This is something I’ve been wanting to do for awhile. I want to chronicle my journey as a DFS player through this website while providing as much analysis, thoughts, humor (maybe) and strategy as possible. This will be very casual and transparent. I will discuss wins and losses and my thought process behind it all. I don’t claim to be a PGA expert, but I am having a winning season and want to continue to grow my PGA knowledge. Hopefully we can grow together.

Why PGA?

To me, golf is the perfect DFS sport. It has everything you could ever want and then some. It’s a weekly game, meaning you have plenty of time to research and enter lineups. NFL is also a weekly game, but with very limited slates. The NFL DFS season runs for ~20 weeks. The PGA Tour essentially runs year round and will provide 40+ DraftKings contents for you to enter.

There’s only one “matchup” to worry about and that’s the course. You don’t have to dissect five different positions and how 30 different teams fare against those positions like you do in the NBA. Every golfer has the same matchup.

There are few injuries and late scratches. Sure, withdraws happen, but not nearly as much as other sports. You don’t run into golfers resting before the playoffs. You know the field well in advance.

The universal start time is so sexy. All the lineups lock at the same time and you get to see all the ownerships immediately. No waiting around for three hours to see how owned Mike Trout is because he’s playing on the West Coast.

The edge is huge for those willing to commit to the research. For the most part, there are about 140 golfers in every tournament. The average fantasy owner may be knowledgable of about 50 golfers each week. Identifying value through rookies or lesser known golfers can open up a world of possibilities. This is especially true in Majors when brand new players flock to PGA DFS. You’ll see plenty of lineups with guys like Ernie Els, who are household names but haven’t been relevant in years. In general, there is plenty of parity on golf. There’s probably 20 golfers who are capable of winning every single week, which puts the knowledgable owner at a distinct advantage.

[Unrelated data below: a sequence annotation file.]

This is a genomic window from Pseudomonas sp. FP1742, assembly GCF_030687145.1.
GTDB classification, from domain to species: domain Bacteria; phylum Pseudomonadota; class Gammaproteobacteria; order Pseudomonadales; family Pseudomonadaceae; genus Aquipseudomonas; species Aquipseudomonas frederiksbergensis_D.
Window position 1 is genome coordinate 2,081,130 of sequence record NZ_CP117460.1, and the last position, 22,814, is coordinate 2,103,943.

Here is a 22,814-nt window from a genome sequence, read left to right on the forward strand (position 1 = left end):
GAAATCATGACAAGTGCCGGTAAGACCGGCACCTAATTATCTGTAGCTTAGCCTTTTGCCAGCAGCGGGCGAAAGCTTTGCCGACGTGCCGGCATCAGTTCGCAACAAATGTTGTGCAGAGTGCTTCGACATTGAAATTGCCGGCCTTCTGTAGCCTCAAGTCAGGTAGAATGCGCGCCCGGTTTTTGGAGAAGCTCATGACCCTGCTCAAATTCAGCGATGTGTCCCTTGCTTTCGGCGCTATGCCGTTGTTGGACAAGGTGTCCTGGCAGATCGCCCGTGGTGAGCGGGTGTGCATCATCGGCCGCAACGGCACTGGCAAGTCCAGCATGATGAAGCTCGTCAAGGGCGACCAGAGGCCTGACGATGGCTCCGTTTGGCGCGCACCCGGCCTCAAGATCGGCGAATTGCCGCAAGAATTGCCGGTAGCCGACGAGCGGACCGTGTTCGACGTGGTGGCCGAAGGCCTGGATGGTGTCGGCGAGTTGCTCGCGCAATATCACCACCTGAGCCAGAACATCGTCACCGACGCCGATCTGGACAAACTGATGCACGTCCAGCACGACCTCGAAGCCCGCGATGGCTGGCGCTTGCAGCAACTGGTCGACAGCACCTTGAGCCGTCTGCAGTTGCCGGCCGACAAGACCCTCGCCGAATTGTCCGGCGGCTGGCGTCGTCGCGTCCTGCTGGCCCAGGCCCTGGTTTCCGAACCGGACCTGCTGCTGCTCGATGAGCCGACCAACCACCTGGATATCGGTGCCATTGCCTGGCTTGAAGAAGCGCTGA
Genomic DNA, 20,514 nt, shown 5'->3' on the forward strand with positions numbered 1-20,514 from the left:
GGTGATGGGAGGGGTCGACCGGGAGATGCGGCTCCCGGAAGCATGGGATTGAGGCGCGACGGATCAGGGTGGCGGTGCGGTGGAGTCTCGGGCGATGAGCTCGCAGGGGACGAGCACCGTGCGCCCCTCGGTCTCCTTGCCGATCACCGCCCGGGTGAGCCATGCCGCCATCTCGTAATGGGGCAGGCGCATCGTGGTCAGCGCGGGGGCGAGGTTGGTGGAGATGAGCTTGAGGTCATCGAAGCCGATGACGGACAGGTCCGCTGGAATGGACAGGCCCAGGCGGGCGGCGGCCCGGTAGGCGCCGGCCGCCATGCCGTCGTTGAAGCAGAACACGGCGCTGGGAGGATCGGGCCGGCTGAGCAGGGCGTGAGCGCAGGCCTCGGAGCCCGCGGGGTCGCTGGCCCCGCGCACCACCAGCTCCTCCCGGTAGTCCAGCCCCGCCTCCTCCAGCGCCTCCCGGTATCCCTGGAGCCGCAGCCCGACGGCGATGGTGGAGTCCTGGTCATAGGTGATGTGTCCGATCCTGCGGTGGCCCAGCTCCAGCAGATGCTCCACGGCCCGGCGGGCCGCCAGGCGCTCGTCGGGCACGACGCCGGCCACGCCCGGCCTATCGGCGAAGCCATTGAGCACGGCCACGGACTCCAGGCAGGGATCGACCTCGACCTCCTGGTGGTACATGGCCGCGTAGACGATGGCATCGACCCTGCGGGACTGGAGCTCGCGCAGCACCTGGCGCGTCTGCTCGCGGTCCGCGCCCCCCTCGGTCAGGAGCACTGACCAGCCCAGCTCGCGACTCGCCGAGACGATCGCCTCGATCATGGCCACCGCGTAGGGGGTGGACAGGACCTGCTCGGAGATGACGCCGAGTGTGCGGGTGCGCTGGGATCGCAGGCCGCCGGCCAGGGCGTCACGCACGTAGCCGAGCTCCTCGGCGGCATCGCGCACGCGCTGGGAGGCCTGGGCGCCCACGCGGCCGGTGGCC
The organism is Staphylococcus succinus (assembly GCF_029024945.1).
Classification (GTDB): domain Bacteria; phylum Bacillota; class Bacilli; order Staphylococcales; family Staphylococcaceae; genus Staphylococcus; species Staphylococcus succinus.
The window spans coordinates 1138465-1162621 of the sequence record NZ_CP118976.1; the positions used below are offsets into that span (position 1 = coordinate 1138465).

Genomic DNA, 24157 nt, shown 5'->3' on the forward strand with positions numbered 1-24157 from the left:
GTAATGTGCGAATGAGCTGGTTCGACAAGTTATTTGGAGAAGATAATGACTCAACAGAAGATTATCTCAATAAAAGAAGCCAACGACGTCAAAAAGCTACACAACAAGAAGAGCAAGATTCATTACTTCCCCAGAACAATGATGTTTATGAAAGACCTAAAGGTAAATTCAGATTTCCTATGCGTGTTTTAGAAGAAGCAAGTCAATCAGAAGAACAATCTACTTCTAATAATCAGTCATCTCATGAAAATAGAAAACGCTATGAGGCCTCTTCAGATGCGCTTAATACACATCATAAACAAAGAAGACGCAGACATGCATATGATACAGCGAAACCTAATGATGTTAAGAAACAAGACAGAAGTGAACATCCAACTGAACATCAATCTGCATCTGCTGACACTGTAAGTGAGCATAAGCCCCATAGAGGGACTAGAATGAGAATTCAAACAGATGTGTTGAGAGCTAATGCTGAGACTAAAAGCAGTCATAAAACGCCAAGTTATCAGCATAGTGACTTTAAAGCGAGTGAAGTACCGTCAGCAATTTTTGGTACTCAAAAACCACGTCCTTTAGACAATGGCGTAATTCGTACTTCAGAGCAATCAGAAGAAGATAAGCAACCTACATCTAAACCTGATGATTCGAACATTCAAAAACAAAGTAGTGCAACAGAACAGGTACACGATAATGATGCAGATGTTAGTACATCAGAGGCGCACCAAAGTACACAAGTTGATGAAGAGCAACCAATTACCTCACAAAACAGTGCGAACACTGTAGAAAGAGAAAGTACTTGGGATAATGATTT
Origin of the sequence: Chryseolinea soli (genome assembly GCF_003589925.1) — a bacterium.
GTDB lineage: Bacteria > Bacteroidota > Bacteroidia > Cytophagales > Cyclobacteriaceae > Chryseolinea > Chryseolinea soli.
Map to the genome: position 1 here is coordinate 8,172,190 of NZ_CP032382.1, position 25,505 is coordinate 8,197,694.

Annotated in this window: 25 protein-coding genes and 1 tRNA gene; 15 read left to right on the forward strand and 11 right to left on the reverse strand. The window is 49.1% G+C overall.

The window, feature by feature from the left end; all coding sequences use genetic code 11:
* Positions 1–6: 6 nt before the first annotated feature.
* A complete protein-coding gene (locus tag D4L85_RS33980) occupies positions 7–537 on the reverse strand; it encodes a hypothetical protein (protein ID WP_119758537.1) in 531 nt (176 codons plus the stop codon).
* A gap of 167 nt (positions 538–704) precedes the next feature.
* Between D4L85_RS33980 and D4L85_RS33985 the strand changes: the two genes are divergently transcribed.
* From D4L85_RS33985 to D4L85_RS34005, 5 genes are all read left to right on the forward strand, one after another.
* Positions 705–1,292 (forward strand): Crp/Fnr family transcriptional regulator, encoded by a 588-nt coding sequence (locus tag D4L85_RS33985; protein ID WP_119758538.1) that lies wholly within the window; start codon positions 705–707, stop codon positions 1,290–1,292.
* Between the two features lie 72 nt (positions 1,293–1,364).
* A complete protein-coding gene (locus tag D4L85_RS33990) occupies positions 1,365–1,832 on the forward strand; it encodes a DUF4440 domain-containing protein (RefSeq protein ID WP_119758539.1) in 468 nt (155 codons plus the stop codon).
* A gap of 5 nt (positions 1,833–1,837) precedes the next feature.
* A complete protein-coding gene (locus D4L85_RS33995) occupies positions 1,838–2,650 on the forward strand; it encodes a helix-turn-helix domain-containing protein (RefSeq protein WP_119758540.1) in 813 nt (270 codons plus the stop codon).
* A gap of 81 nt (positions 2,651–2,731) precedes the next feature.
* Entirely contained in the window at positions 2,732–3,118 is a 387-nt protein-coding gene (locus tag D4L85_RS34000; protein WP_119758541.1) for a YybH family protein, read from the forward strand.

What do you play?

Exclusively GPPs. For me, it’s just the way my mind works best. I believe that my biggest edge is identifying value and under-owned players. I will take advantage of those players who I believe will be under-owned and roster them liberally.

For the most part, you’ll see me dump 100-200 lineups into the $3 Birdie on DraftKings each week. Most weeks, there is a very good payout structure in this tournament and a large first place payout around $20,000.

I fully understand the variance in playing 100% GPPs and playing a volatile game like golf. There are going to be large swings, which is why I will never play outside my bankroll.


I’ve dedicated myself to PGA this season. I spent the first few months of the season doing massive amounts of research and entering a handful of lineups into the early season GPPs. I began employing my mass-entry strategy at the Masters this year. Here is how I’ve done so far:

The Masters – 152 lineups, $456 entries, $97 Profit, +21% ROI
RBC Heritage – 146 lineups, $438 entries, ($174 Loss), – 39% ROI
Valero Texas Open – 127 lineups, $382 entries, $374.50 Profit, 98% ROI
Zurich Classic – 150 lineups, $450 entries, ($197.71) Loss, -43% ROI

Total: 575 Lineups, $1,726 entries, $99.71 Profit, 5% ROI

What’s Next?

I will document as much as possible for the rest of the PGA season. I will be as transparent as I can, showing the full list of lineups, exposure and anything else I can think of throughout the process. One of the biggest reasons I am doing this is so that we can grow together. If you have any questions, comments or anything at all please tweet me. I am happy to discuss this process. I hope you enjoy!

Here are three of my favorite players for the upcoming Wells Fargo Championship. Once I have my lineups finalized, I will post them as well.